From the Experts
SIP Trunking News
[January 05, 2009]
Military paternity leave rules take effect
(News Herald, The (Panama City, FL) Via Acquire Media NewsEdge) Jan. 5--PANAMA CITY, Fla. -- TYNDALL
AIR FORCE BASE
For new military fathers, a recently passed law in Congress means a few extra days to adjust to life with a newborn.
The National Defense Authorization Act for Fiscal Year 2009 authorizes 10 days of non-chargeable paternity leave for married servicemen.
In May 2008 the U.S. Senate Armed Forces Committee began a push to authorize up to three weeks of paternity leave. A compromise with members in the House resulted in the 10-day mark.
The United States is one of a handful of nations without paid parental leave entitlements secured at the federal level.
In 1993 the Family and Medical Leave Act was passed, requiring employers to offer up to 12 weeks of unpaid leave per year and maintain health benefits "for the birth of a son or daughter, and to care for the newborn child," and "for the placement with the employeeof achildforadoption or foster care, and to care for the newly placed child" according to the Department of Labor Web site.
Employers must meet certain criteria to fall under the law and employees must meet certain criteria to qualify.
Although the leave is unpaid, it can be augmented with accrued vacation and sick time.
Details of maternal leave vary by military branch, but the defense authorization act sets paternal leave at 10 days. For some local service members, they already are jumping at the new program.
"I had heard speculation about paternity leave that would begin in January 2009, but I was made aware that it had actually been approved beginning October 2008" said Airman 1st Class Timothy Burk via e-mail.
Burk took leave after the birth of his son, Conner.
The policy is structured to allow the leave to be used within 60 days of the birth or 90 days in cases with extenuating circumstances. The policy does not affect servicemen deployed during the child's birth.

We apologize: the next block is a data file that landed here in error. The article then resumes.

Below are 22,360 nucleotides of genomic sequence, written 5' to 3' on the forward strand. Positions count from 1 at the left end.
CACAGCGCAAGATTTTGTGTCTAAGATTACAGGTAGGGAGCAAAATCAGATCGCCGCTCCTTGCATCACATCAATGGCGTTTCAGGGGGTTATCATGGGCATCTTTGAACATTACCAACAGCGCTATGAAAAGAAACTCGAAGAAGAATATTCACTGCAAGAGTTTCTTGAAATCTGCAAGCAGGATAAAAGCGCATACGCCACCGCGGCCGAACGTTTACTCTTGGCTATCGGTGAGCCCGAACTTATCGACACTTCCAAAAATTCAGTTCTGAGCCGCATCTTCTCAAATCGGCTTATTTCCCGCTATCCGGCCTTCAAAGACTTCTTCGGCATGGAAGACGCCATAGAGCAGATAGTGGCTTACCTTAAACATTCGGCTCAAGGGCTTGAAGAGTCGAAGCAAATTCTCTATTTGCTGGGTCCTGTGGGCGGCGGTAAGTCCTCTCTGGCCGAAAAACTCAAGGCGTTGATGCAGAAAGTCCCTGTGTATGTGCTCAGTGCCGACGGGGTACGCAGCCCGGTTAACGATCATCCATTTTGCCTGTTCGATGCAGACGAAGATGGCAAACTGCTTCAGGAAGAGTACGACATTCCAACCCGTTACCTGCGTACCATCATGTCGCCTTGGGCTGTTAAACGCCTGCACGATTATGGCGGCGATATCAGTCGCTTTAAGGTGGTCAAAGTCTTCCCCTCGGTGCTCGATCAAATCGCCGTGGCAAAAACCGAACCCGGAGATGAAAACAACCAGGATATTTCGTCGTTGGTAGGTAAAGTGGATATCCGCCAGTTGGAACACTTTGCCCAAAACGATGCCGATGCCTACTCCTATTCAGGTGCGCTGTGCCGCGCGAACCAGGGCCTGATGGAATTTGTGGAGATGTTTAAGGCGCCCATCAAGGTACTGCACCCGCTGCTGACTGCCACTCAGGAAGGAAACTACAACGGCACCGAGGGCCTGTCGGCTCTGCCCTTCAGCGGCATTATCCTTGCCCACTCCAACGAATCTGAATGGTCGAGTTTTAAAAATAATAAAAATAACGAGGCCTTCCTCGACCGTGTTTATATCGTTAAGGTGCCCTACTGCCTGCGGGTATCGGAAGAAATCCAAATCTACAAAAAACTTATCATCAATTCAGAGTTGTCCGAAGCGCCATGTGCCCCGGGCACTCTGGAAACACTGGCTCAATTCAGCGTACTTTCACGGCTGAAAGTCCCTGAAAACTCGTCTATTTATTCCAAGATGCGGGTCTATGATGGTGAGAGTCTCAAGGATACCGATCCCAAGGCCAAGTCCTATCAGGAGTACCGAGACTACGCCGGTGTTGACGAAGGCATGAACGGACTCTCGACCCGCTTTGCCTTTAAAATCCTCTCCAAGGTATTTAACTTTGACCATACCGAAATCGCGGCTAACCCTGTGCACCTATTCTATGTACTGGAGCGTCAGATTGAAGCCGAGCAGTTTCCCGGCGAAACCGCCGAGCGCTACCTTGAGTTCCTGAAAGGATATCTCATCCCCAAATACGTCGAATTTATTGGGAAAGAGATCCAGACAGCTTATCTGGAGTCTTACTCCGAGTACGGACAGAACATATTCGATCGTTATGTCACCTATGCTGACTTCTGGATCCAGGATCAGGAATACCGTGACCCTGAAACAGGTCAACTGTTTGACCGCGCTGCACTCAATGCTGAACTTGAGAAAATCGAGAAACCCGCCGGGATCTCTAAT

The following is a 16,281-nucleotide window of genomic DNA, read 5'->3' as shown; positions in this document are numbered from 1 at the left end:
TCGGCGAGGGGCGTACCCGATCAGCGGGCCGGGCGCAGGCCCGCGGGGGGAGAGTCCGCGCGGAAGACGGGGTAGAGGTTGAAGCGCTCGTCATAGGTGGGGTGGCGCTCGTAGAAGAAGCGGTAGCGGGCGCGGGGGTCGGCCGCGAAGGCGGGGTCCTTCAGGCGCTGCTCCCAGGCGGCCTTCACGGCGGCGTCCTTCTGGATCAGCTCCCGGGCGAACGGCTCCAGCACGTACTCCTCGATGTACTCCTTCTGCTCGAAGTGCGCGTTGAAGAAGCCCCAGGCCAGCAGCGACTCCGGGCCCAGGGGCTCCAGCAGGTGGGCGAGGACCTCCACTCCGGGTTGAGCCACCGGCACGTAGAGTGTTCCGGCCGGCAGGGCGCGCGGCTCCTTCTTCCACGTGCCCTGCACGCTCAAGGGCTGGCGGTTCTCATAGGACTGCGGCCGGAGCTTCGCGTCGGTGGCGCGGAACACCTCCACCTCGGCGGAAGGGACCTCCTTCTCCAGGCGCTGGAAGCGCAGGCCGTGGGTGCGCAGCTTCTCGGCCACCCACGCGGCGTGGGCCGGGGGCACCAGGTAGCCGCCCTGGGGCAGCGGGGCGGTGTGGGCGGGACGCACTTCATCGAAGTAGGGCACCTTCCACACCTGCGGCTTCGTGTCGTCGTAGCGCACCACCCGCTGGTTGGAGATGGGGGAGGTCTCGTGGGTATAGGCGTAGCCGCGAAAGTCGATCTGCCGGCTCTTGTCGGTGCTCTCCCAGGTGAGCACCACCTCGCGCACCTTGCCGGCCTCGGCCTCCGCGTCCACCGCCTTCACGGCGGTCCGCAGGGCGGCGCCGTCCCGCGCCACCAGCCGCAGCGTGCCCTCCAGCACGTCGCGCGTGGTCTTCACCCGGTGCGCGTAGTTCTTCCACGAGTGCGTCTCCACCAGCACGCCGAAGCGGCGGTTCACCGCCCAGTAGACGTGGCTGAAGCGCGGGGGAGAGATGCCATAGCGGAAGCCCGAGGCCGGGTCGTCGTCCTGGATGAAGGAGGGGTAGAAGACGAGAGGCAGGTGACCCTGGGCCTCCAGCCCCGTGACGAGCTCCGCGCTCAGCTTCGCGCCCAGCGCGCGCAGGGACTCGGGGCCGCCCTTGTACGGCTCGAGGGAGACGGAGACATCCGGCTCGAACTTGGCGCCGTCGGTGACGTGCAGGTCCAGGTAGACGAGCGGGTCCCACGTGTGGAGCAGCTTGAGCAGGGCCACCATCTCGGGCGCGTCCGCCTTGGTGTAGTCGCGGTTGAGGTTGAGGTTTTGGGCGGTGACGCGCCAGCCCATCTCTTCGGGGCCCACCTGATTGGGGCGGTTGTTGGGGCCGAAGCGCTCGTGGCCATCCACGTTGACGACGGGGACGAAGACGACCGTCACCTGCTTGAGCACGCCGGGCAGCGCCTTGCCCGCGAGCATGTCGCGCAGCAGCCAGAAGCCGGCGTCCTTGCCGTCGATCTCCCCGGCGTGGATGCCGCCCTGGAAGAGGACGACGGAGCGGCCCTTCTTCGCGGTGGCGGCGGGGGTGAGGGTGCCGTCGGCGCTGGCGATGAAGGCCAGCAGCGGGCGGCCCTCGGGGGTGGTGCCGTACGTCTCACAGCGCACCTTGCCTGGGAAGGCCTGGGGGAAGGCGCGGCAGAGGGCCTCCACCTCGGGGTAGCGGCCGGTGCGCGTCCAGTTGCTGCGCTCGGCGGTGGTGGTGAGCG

"This leave has helped out tremendously. It gives the service member the time to be a mother/father without worrying about taking leave or making time between shifts," Burk said. " My wife and I have been spending our time taking care of our new addition, which requires much more attention than anyone could imagine."
But paternity leave could have benefits beyond mere adaptation to another monkey on the family tree. Kelley Knapp-Kline, associate professor applied behavior analysis at Florida State University-Panama City, said both parents being available after childbirth eases mental (and physical) strains and can help both parents and the newborn adapt to the big new world.
"I think it's important for the newborn, because newborns pick up on scents and they also pick up on sounds ... Prenatally they really get accustomed to mom's voice, so it's kind of comforting and somewhat familiar to them when they're born," she said. "I think it's the same thing for father if the dad's around."
Knapp-Kline said a program of paid paternity leave is "wonderful" because it frees up both parents and can alleviate concerns about lost wages because of time off.
"I think it's beneficial for the child in lots of ways, and I think its extremely beneficial to the father."
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